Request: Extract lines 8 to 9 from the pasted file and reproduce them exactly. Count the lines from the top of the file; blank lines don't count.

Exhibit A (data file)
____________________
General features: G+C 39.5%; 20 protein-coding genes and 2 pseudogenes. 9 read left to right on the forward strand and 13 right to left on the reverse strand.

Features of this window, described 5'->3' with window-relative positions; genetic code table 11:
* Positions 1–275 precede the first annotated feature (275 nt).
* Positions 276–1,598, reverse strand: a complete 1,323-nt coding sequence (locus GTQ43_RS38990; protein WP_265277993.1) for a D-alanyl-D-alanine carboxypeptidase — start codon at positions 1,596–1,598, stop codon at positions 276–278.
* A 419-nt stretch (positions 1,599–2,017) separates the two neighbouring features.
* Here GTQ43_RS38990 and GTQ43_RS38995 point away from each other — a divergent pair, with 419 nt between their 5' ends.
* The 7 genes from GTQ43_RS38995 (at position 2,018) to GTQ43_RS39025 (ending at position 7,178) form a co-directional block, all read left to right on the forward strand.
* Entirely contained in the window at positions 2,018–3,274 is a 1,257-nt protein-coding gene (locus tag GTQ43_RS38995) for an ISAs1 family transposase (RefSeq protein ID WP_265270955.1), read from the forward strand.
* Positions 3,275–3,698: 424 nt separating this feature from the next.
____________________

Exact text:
* Entirely contained in the window at positions 2,018–3,274 is a 1,257-nt protein-coding gene (locus tag GTQ43_RS38995) for an ISAs1 family transposase (RefSeq protein ID WP_265270955.1), read from the forward strand.
* Positions 3,275–3,698: 424 nt separating this feature from the next.